For this story, let’s rewind slightly.
Lucy’s still in Africa, where things have completely fallen apart with Brad, the sexy Australian (if you missed that story, click here to read from the beginning and come back when you’re done in… oh… about three weeks).
After Brad freaked out about being in a relationship and binned Lucy like an out-of-date tuna sandwich, he fucked off for two weeks to Australia to see his kids.
While he’s away, Lucy’s absolutely determined to find a replacement, (a) so that she can occasionally get a shag, and (b) so that when Brad gets back he’ll find her already hooked up with a (hopefully) Tall, Dark and Handsome man, and be pissed off and jealous, and she can smile smugly at him across a bar while aforementioned TDHM rests his hand on her thigh in a proprietorial manner and gazes adoringly at her from under long, dark eyelashes. And Brad will observe all of this and rage at what a cunt he was to let her go, and will drown his sorrows in vast quantities of acidic local gin, resulting in him getting arrested for being drunk and disorderly and having to spend a night in a Kenyan jail where he’ll be forced to share a cell with a heavily tattooed armed robber named Ezekiel.
That’s the plan. Now, how does Lucy make this happen? First step: go back on Tinder.
She swiftly matches with Adil, 38. Adil is from Pakistan, so with his dark hair and brown eyes he’s definitely nailing the ‘D’ part, and happily he also appears to be relatively tall and extremely handsome, with cat-like eyes and biceps straining at the seams of his t-shirt like a racehorse at the start of the Grand National. He hasn’t written a bio, but Lucy doesn’t give too many fucks about that. She’s only got a couple of months left, so as long as he’s cute in person and is up for a short-term thing, it’s not a problem.
Adil is chatty, and swiftly asks Lucy if she’d like to meet. She’s going away for the weekend with Anna and some other friends, hiking to see some waterfalls, so they set a date for next Wednesday.
Lucy’s astounded and delighted by the lack of game-playing with these foreign guys – why the living crap has she been wasting so much time with feckless British dickheads?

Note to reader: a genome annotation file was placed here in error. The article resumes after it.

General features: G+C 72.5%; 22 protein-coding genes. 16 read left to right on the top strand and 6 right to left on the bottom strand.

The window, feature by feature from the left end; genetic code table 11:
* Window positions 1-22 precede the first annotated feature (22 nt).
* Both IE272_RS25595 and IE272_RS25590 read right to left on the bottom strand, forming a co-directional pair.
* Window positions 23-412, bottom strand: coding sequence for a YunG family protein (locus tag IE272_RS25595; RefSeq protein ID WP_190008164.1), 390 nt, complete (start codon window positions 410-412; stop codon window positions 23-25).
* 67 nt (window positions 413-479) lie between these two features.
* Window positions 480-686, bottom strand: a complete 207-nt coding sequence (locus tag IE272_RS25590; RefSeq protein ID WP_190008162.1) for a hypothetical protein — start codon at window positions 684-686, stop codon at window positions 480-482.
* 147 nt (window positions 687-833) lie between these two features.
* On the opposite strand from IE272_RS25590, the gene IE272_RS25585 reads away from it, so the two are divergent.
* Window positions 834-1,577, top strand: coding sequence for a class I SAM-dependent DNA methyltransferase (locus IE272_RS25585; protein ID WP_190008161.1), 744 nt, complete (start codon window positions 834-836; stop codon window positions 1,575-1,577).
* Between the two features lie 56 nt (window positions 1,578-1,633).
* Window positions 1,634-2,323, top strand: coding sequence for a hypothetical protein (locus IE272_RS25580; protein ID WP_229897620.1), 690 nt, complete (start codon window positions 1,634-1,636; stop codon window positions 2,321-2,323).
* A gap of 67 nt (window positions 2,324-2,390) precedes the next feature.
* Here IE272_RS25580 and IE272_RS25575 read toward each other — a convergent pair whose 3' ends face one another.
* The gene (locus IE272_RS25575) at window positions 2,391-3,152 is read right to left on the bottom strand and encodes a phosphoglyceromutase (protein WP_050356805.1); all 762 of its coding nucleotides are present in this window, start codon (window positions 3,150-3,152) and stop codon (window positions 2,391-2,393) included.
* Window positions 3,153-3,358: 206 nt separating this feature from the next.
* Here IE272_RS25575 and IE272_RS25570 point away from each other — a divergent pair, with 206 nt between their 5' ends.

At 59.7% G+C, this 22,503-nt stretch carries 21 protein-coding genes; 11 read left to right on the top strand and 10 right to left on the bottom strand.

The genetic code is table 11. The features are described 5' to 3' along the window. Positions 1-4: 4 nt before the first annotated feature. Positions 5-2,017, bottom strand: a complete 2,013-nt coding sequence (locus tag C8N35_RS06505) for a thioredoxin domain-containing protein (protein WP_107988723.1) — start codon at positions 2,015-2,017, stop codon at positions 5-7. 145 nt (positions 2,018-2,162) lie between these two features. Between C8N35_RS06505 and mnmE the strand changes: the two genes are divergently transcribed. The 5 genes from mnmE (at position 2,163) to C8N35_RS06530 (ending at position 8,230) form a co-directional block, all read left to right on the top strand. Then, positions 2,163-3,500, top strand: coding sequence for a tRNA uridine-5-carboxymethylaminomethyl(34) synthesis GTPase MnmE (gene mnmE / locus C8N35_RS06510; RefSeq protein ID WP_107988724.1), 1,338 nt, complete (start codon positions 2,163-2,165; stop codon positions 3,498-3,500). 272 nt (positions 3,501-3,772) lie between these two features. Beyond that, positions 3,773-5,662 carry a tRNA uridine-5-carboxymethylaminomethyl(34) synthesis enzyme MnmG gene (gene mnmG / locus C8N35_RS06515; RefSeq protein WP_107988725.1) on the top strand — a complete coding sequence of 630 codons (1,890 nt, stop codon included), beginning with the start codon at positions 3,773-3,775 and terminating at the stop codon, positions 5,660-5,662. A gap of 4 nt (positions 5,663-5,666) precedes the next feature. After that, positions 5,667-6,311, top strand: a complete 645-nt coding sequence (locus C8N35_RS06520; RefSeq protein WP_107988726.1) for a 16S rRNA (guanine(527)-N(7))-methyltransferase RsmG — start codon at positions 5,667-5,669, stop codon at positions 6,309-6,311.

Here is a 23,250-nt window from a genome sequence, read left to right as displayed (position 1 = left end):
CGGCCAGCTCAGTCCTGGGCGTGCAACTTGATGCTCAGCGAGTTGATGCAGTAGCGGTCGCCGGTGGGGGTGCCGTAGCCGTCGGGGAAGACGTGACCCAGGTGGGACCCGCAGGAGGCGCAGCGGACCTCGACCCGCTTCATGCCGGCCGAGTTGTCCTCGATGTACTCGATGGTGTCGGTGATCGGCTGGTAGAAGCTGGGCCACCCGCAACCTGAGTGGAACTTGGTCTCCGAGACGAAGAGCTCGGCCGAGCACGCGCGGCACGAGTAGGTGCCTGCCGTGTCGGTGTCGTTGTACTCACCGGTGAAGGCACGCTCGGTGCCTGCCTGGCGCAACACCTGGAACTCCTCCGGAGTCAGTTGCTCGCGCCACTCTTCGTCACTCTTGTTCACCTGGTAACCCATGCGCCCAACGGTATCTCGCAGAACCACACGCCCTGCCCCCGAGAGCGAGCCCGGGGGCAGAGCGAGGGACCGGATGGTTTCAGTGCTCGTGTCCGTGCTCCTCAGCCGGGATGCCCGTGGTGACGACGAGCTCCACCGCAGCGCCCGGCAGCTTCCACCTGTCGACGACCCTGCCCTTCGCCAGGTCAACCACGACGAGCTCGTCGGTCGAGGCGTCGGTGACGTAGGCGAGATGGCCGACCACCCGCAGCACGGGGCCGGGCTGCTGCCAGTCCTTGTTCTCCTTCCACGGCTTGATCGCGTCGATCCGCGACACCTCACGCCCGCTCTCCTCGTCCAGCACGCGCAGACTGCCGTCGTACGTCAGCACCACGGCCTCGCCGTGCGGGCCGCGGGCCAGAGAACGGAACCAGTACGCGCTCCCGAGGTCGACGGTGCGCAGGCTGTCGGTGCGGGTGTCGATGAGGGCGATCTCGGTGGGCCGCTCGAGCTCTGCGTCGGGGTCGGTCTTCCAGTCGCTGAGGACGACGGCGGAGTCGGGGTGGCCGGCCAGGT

He wants to ‘bribe’ her with dinner? Normally Lucy would baulk at this, but there’s something quite attractive about Adil’s flirty confidence. And This Is Africa, after all, where apparently she’s more of a risk-taker, more confident, and where everything seems to be larger and faster and more dramatic. So she accepts. After all, if she doesn’t like the look of him, she can scarper before food is ordered.
The next dilemma is how to get there. Lucy’s used to getting around Nairobi on the back of a boda-boda, rattling motorcycle taxis whose drivers seem to take pride in finding out how close they can come to death on every journey. In spite of the risks this would definitely be the quickest way to get into the city centre, but doing so creates a serious problem: helmet hair. Lucy doesn’t have the sort of hair that she can just shake out of a motorbike helmet like some sort of fantasy Pirelli calendar girl – hers only has to waft near any kind of headgear to fall down as limp and lifeless as an inflatable sex doll with a puncture.
But if she doesn’t get a boda, the only other option is a taxi, which would mean spending twice as long inhaling carbon monoxide in Nairobi’s notorious Friday night traffic. So she opts for the boda, and hopes that with enough post-ride bouffing she’ll be able to make her ‘do’ at least semi-presentable.
Boda arranged, journey completed without injury, and hair restored, she walks into the smart Asian restaurant that Adil has chosen. There’s no sign of him.
Out the back, there’s a lawn dotted with candlelit picnic benches, and seated at one of them is her date, looking handsome and super-fit in jeans and a black t-shirt that’s entirely failing to contain his well-sculpted pecs. Ok, he’s hot, thinks Lucy. A little overgymmed, and probably a total narcissist, but as a short-term-fling-slash-Brad-annoying-bit-of-arm-candy, he’s perfect.